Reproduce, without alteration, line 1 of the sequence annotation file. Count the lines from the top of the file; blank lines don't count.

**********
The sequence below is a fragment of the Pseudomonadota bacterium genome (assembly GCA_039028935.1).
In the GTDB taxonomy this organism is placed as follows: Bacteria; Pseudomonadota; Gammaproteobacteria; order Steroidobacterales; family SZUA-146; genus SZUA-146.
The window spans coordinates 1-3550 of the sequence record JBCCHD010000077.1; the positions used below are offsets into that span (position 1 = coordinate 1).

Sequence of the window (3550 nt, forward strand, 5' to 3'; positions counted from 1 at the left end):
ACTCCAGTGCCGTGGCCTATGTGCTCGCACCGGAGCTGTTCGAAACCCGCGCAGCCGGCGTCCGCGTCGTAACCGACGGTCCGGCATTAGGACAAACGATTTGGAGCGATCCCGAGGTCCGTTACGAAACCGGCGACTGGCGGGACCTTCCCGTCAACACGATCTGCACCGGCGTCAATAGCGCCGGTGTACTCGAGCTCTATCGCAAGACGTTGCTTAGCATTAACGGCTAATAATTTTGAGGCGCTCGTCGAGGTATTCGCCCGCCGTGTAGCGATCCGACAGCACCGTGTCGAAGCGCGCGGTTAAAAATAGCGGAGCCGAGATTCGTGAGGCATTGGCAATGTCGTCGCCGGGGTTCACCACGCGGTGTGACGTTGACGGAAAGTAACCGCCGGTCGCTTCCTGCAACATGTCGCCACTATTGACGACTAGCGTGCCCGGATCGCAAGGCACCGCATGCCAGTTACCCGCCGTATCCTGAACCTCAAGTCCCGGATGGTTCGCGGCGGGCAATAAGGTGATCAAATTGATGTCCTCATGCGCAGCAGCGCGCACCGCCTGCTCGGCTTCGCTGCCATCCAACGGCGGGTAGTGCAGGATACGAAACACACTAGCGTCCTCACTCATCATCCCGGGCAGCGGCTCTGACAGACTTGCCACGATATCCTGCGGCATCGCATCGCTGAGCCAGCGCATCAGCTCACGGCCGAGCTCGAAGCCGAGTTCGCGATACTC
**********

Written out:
The sequence below is a fragment of the Pseudomonadota bacterium genome (assembly GCA_039028935.1).